There are plenty of ways that a writer can make a character interesting, from their appearance, to their “origin story”. One commonly used trope is to have them age differently to others. We take a look at five characters from books, comics, and cartoons that grow older (or younger!) in a manner that’s different to everyone else.
In F. Scott Fitzgerald’s The Curious Case of Benjamin Button, the titular character is born an old man and becomes younger as time progresses. You’d think that this would pose a massive problem for him, but Benjamin manages to go to university, become a successful businessman, and fall in love.
Still, Benjamin finds it hard to identify with people around him. For example, when he is physically old (but technically young), he prefers to do things like read encyclopaedias. When he is a young boy (but has lived for many years), he wants to play with children’s toys.
Nevertheless, Benjamin is generally happy with his lot in life, and if he can be content, then the rest of us ought to be, too.
Peter Pan, from J. M. Barrie’s story Peter Pan, is a boy who refuses to grow up, and leads generations of young people on misadventures through the magical world of Neverland.
Although the people he takes there return to the real world and grow up, Peter remains the same. This could be down to his choosing to forget about the friends he makes, to focus on the next big adventure. The idea is that, like a child, forgetting about something means he gets to experience it like he is doing so for the first time. His ageing (or non-ageing) philosophy can be summed up as “ignorance is bliss”.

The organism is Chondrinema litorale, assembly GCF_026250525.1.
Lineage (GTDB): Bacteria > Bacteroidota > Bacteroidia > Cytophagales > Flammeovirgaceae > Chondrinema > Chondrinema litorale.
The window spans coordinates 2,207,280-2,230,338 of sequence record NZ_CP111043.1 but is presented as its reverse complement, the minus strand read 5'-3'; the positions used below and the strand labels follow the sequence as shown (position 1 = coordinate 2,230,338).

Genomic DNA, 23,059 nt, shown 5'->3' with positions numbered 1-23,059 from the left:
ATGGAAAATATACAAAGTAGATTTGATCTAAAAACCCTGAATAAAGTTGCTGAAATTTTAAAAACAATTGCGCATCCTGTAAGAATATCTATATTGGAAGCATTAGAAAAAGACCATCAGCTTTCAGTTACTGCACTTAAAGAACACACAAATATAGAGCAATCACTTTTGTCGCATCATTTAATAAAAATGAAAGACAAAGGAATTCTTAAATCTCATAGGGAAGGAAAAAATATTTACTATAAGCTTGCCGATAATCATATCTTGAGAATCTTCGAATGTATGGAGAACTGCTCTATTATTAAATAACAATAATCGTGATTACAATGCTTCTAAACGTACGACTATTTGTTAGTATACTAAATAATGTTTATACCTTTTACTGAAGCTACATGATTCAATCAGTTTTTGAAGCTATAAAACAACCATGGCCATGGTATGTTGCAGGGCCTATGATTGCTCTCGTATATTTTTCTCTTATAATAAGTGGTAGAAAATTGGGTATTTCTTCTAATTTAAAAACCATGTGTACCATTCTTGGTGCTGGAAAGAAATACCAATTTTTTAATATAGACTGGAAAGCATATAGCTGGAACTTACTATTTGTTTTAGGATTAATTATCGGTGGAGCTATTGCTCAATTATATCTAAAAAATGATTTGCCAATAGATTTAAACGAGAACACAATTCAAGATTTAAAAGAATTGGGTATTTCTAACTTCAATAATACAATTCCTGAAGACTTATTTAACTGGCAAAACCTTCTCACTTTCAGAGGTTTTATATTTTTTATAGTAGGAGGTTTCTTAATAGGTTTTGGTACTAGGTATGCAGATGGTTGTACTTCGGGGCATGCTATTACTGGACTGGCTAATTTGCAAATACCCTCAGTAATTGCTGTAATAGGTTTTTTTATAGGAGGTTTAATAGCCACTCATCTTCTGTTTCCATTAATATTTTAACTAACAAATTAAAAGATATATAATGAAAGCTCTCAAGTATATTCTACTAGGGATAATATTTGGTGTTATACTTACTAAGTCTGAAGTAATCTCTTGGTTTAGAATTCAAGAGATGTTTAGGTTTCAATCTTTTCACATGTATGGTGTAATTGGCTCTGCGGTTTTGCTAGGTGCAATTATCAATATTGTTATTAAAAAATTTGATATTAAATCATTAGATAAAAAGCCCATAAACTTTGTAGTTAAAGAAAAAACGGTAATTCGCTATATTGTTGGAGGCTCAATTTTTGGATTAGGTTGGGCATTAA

Like Wolverine, but obviously way cooler
Comic book fans of the Marvel character Deadpool know that the wisecracking, fourth-wall-breaking mercenary doesn’t age – or if he does, it’s tremendously slowly.
Deadpool has an accelerated healing factor which means that the cells inside his body are constantly regenerating, which essentially makes him immortal.
Oscar Wilde’s Dorian Gray from the book The Picture of Dorian Gray doesn’t appear to get any older. This is because he makes a wish that a portrait of him would age instead of him. Feeling like he has all the time in the world, Dorian decides to live a life of pleasure and selfishness.
The more he commits sins in the real world, the uglier and the older his portrait gets – and the longer that Dorian lives as a young, handsome man, the less he feels like a human. Maybe the lesson here is that you should be careful what you wish for!
A race of ageless aliens
Son Goku, from the Dragon Ball manga series, belongs to the Saiyan race.
They are essentially a race of very long-lived aliens that seem to stop ageing outwardly as adults. This might explain why Goku (as someone in his 40s) ends up looking about the same age as his son, Gohan. One explanation for this happening is that Saiyans can suppress the ageing process themselves.
It all doesn’t seem to be very scientifically possible – but maybe we can’t expect too much realism from a series where people can shoot destructive energy beams from their hands.